Wednesday, September 9, 2015
Masculinity in the Film Industry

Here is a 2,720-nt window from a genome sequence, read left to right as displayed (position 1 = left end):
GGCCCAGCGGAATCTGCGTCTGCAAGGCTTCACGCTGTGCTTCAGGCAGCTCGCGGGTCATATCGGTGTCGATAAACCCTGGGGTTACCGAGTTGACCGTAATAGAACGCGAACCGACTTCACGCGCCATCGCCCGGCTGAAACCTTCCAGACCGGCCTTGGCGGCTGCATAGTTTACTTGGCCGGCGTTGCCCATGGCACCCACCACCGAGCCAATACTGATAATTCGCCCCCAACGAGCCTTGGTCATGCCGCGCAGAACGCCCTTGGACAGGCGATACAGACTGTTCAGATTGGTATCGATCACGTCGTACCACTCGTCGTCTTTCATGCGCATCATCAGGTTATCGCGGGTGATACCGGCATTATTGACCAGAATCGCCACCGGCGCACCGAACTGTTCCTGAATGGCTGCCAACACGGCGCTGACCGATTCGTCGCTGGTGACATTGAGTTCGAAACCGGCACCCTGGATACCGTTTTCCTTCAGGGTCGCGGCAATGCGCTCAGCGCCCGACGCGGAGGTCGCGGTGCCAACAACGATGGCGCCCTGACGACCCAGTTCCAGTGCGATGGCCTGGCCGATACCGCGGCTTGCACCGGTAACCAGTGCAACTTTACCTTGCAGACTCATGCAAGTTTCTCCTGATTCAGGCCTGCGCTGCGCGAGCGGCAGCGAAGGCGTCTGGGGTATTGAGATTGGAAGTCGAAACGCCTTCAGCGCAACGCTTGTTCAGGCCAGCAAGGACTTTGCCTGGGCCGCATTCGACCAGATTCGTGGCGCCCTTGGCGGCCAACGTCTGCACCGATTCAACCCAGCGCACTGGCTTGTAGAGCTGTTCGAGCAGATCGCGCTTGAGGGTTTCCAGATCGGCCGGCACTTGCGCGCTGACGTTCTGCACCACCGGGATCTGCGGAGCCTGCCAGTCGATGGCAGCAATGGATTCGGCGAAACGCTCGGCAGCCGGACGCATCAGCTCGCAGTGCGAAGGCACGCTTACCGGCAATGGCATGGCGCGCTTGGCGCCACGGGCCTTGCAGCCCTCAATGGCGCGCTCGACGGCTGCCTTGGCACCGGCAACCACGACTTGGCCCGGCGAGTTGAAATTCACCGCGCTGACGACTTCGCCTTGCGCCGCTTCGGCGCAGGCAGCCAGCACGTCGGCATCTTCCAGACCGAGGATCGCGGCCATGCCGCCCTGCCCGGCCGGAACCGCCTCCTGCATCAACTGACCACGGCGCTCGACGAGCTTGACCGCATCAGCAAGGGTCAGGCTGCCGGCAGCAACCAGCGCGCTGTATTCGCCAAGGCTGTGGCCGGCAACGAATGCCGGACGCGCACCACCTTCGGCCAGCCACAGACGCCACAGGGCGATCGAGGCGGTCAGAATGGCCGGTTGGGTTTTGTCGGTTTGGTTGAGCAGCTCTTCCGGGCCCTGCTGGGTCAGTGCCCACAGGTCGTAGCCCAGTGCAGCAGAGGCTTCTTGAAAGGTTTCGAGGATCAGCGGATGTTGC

I am currently an aspiring director attending film school and interning with a broadcast television network. I have to say, even on the student level, that many of the things in this forum hit very close to home. I have been called "Mom" in a derogatory manner while assistant directing, been asked repeatedly if I need help with my equipment, and even attracted unwanted attention from male crew members. I am curious about the mind set of the men in the industry and their particular brand of masculinity that leads them to continue to embrace and nurture such a patriarchal system in Hollywood and beyond. Many of the men in this blog seem to feel the need to show their superiority by making women feel lesser or that their work is not as valuable. Often there is the feeling of a math equation in a crew situation. Where there can only be two girls on the crew or at least three of the production team keys have to be male. Why is this? There is always that image floating in history of the Orson Welles, big, strong, domineering director who is large and in charge on the set. This idea is haunting and I think part of a masculine Hollywood fantasy that refuses to die. Take a look at this photo by renowned artist Annie Leibovitz. It features George Clooney as the director surrounded by a literal sea of passive women. I love the quote from Kathryn Bigelow (the only woman to ever win the academy award for best director) about how the film is what matters not the gender of the filmmaker. Steps are being made in the direction of inclusion and diversity, as shown by the work of such organizations as the Film Fatales, but there is still a ways to go.